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3.4 Techniques and surface texture

Our dataset has also proved useful in identifying probable techniques by which the Avencal 1 engravings were produced. Figure 13 shows a detail of Panel 1A (cf. Figure 4) under normal light, and with diffuse gain and specular enhancement applied. This is one of nine human faces at Avencal 1, all located within this panel, five of which were unrecorded before the creation of the PTMs. As with the many other prepared surfaces on the rock face, the pecked outline of the engraving is readily apparent. Inspection of the two enhanced PTMs allows for fine, but significant, differences in surface texture to be registered within the engraving (Figure 13).

Figure 13
Figure 13: Detail of Panel 1A. L-R: Normal light (bookmark 2), diffuse gain (bookmark 3) and specular enhancement with raking light from right (bookmark 4), highlighting differences in surface texture. [Go to archive]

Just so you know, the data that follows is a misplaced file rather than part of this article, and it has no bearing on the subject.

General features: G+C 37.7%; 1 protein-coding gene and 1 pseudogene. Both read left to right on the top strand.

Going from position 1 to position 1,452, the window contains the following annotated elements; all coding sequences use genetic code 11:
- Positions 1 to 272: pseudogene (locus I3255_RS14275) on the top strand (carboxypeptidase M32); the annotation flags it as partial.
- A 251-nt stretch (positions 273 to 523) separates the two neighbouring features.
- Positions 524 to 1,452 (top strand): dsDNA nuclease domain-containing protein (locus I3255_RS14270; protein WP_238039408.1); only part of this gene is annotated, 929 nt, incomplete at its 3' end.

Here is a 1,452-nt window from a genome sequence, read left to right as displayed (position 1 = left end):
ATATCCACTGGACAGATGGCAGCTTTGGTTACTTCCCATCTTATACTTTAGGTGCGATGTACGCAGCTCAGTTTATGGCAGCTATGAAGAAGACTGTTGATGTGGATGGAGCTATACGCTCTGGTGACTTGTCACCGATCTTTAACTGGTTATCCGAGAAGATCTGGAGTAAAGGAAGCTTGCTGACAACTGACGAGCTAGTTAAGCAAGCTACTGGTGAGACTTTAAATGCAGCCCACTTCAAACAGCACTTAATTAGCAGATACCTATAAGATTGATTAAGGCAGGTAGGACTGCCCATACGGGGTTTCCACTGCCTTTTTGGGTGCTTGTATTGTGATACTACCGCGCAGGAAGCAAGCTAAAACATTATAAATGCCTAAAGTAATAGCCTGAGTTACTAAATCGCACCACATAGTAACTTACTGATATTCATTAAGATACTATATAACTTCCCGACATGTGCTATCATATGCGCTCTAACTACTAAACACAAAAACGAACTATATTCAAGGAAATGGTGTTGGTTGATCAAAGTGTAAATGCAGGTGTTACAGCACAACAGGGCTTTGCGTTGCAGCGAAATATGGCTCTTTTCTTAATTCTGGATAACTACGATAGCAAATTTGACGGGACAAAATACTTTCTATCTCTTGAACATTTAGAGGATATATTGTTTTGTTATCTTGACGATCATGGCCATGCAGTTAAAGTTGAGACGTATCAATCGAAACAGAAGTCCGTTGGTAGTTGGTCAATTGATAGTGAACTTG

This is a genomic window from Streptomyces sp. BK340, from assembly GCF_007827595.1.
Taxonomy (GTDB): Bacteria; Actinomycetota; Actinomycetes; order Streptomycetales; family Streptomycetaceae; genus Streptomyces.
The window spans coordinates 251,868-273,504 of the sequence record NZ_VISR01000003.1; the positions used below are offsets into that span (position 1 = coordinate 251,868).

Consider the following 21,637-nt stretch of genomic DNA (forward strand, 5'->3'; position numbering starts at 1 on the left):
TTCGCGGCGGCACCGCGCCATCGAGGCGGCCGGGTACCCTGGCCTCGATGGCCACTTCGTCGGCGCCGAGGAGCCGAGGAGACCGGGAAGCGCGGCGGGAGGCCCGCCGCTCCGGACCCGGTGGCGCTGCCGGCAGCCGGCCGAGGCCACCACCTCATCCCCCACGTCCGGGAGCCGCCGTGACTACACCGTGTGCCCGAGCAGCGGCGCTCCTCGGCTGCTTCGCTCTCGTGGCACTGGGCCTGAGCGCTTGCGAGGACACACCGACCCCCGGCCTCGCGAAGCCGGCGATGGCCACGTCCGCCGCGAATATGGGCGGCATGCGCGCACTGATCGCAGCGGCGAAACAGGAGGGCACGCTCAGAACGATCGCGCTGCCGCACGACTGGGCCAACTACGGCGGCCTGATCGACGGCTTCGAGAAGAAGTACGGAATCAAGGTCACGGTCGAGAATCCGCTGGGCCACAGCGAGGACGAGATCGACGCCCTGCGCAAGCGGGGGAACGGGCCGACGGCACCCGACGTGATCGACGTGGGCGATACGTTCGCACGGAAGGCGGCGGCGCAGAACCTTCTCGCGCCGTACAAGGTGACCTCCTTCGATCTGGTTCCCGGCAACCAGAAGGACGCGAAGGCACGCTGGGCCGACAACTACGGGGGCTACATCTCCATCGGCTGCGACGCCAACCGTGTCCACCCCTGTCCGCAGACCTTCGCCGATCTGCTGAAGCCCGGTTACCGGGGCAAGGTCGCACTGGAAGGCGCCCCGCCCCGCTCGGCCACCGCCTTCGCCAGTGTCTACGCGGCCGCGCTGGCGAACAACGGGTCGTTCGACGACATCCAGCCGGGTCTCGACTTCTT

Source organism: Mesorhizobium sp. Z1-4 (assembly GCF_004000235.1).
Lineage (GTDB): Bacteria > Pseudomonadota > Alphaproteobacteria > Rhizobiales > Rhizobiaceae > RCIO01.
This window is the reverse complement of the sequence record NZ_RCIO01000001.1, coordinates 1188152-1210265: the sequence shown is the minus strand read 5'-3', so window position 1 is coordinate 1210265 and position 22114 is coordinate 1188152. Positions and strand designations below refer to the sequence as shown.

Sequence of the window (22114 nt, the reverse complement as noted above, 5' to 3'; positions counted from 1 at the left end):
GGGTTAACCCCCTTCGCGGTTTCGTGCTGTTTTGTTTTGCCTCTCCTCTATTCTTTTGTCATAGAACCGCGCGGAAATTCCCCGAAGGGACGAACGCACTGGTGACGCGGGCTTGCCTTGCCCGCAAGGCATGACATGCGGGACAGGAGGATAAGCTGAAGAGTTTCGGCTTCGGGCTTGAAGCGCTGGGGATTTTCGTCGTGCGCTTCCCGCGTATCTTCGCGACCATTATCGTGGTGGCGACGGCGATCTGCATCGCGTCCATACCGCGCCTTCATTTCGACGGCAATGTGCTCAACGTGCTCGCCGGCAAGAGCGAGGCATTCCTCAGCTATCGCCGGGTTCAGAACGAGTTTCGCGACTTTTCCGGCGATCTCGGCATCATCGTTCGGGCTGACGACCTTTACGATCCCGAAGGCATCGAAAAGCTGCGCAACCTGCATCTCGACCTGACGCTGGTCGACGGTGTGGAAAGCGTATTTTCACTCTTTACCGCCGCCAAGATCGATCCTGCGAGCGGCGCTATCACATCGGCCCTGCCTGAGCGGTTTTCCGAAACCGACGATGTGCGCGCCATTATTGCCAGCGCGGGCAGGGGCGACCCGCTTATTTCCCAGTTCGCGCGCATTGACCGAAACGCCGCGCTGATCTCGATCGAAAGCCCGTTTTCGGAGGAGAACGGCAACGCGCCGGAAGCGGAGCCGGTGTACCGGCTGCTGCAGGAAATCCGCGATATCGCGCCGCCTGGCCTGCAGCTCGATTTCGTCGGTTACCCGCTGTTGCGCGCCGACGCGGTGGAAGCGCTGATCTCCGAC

We assume the portion of the rock face located outside the pecked outline of the face to be the natural texture of the sandstone. The slightly recessed (approximately 3mm deep) pecked-out area defining the facial outline is much smoother than the 'natural' surrounding it, suggesting it received further treatment by abrasion or polishing before the engraving of the facial features took place. Two zones are even smoother: the nasolabial folds and the lips, both of which are incised at an acute angle to the rock face to create deep, wide, and even grooves. Finally, the nose has the same texture as the face, yet was proud of the surface by several millimetres. This suggests that this area was intentionally kept at this height during outlining and pecking the engraving and later polished to the same finish, in order to create a relief effect. Furthermore, pecking an outline before engraving occurs is a common practice across most panels at Avencal 1.


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